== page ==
Scott Krone: Well, it was on July of 18 that I first learned more fully what the opportunity zones entailed. And that's when I began diving into the research of it. And the first thing I did was plug in all of our properties that were near construction or going to be under construction to see which ones fell underneath that. And our Toledo one met that criteria. And so I immediately called, sent out an email to our investors asking – this is before we bought, we were still in the due diligence process – "this property is in an opportunity zone. If anyone is interested in having the benefits of that, then please let us know because we could set up the fund for you. And then instead of investing directly in the property, you can invest in the fund and then get the benefits of it."
And so we had three people come to the table and say that they really want to utilize that. And so I did deep dive research and when I was beginning to do the research, the information on the tax code was only on two pages. It wasn't even a full two pages.
Jack Heald: Yeah, that was before the first set of guidance came out.
Scott Krone: Exactly. So in order to understand it, to get the sense of are we going to do this properly? I was literally calling the IRS and leaving a message and then someone would call me back and the first time I called back, I didn't recognize the phone number. I was in a meeting and it went to voicemail and then, “This is the IRS we're calling you back regarding opportunity zones. If you would like to call us back, please do so and so” that was it. So I called them back, had to leave another message and then when I saw that number pop up again, I was in another meeting. I'm like, okay, here you go. And you know, I got out of the meeting and answered the call. And I spent a good two-and-a-half, three hours on the phone with this IRS agent just trying to understand the concepts that were being going to be implemented. Because keep in mind while the Senate and the House came up with the tax method or the tax code, it's up to the IRS to interpret that and then apply it.
Jack Heald: Right?
Scott Krone: And so you know what comes first, the chicken or the egg.
And in this case we were waiting for the regs. And so a lot of it was like, OK, this is what is going to be intended and this is how you should consider it and this is what most likely will be done. And so taking that information, then having a conversation with our corporate attorney on this and then having to call the IRS back again to try to work out more details. And ironically I got exact same person a third time, which made it really great because we could begin going off our previous conversations.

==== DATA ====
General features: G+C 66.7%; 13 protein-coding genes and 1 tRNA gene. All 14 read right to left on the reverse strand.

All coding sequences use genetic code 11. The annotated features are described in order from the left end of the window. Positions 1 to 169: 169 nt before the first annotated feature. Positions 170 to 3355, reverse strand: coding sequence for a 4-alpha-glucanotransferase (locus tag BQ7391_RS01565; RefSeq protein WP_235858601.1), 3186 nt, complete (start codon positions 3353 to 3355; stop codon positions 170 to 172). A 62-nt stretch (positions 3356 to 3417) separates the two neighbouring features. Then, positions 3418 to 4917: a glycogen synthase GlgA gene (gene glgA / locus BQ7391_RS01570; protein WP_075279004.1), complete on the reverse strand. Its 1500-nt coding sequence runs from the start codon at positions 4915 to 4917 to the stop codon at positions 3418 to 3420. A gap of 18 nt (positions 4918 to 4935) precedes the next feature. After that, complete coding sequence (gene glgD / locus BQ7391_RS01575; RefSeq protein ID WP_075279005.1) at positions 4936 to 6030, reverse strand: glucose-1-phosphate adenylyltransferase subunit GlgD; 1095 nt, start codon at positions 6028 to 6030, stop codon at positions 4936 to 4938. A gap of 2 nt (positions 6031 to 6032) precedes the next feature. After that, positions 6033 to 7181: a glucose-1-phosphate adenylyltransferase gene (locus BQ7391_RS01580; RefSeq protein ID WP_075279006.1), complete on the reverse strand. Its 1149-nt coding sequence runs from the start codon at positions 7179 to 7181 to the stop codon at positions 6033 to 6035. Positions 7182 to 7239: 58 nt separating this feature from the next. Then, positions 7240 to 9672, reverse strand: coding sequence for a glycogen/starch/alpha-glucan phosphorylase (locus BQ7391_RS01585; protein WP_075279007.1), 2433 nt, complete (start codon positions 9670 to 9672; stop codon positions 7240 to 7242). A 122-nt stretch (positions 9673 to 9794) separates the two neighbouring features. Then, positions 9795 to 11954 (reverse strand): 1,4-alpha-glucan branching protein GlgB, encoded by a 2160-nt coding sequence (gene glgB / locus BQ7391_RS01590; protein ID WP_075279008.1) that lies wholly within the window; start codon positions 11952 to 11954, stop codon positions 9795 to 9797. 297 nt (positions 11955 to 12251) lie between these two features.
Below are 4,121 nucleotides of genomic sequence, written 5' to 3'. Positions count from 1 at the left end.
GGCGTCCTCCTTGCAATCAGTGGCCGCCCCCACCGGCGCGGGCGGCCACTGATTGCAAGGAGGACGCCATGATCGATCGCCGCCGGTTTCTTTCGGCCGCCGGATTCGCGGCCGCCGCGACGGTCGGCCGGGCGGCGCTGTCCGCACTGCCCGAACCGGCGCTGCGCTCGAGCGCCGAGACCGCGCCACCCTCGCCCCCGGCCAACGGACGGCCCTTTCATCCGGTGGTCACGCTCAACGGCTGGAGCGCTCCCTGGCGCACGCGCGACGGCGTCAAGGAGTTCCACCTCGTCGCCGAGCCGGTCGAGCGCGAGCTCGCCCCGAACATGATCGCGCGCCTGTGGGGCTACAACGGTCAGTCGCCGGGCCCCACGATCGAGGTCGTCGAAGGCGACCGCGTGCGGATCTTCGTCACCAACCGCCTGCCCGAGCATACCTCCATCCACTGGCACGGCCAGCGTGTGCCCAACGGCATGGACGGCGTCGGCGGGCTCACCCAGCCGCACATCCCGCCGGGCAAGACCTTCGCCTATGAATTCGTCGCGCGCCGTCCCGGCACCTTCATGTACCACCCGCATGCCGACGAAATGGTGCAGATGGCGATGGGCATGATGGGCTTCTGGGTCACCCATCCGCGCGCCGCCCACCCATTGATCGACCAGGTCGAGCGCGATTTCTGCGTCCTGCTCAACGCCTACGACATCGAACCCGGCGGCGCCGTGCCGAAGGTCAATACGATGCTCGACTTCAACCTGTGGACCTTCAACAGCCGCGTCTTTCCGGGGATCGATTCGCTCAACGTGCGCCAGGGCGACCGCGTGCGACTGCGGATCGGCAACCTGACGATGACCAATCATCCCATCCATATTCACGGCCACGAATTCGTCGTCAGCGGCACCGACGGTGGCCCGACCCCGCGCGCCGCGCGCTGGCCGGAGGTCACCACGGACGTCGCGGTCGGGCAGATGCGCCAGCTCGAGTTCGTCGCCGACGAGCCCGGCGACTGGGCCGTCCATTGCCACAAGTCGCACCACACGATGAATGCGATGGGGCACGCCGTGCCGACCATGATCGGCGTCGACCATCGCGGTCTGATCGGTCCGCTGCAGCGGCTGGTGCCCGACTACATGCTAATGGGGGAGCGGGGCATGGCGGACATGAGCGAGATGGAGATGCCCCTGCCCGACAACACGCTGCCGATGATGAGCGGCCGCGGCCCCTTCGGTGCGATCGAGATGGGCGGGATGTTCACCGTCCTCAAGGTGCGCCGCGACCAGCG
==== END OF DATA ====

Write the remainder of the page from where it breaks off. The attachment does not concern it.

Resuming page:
We decided to take an ultra-conservative approach to it, that all money going in would be exactly the same time and all money would be deployed at exactly the same time. So that way, from a compliance point of view, we could just make sure that we didn't have a rotating money's going in and out and all those sorts of things.
And so it was, it was a very straightforward, simplistic fund. And so we did that and we closed on our property in Toledo. Then we were hosting our Christmas event and we had a handful of investors come up to us and say, when are you going to open up your second fund? And at that point in time we were not looking for another property.
Jack Heald: You hadn't thought about another fund, huh?
Scott Krone: No. And so they were really pushing us to open up another fund. And so we did. And then we subsequently found the property and then the fund then invested into the property. And so our funds are property-specific and a lot of people felt that you have to raise $100 million or $100 billion or extraordinary amount of money in order to do these things. And you know, when we were talking with Glickman in Las Vegas and he was presenting on it, it's not as complicated as most people tend to think it is. You know, are there nuances, are there things that you have to be aware of? Yes. But ultimately, it's an LLC and you have to treat it accordingly and properly. But it's not as onerous as everyone thinks it is.
Jack Heald: What kind of steps are you taking to track impact in the community? Or are you doing anything at all?
Scott Krone: Well, our impact is we're taking a dark building and with lights off and many cases where there's no power, no heat, nothing. And you know, the one in Dayton, it's been empty for you know, five, 10 years and now we're turning it into a performing asset. So for us it's, pretty easy to manage that. The same one we're doing in Chicago, it's the old Lincoln Logs factory, and it was vacant for five years. And so they couldn't do apartments in both these cases, they couldn't do apartments because of parking. There's not enough ability to provide onsite parking. And you know, in Chicago, the local Alderman was absolutely refusing apartments because they didn't want to. It's already an incredibly dense population. We have over 500,000 people within three miles. And from a self-source perspective, that is like a goldmine.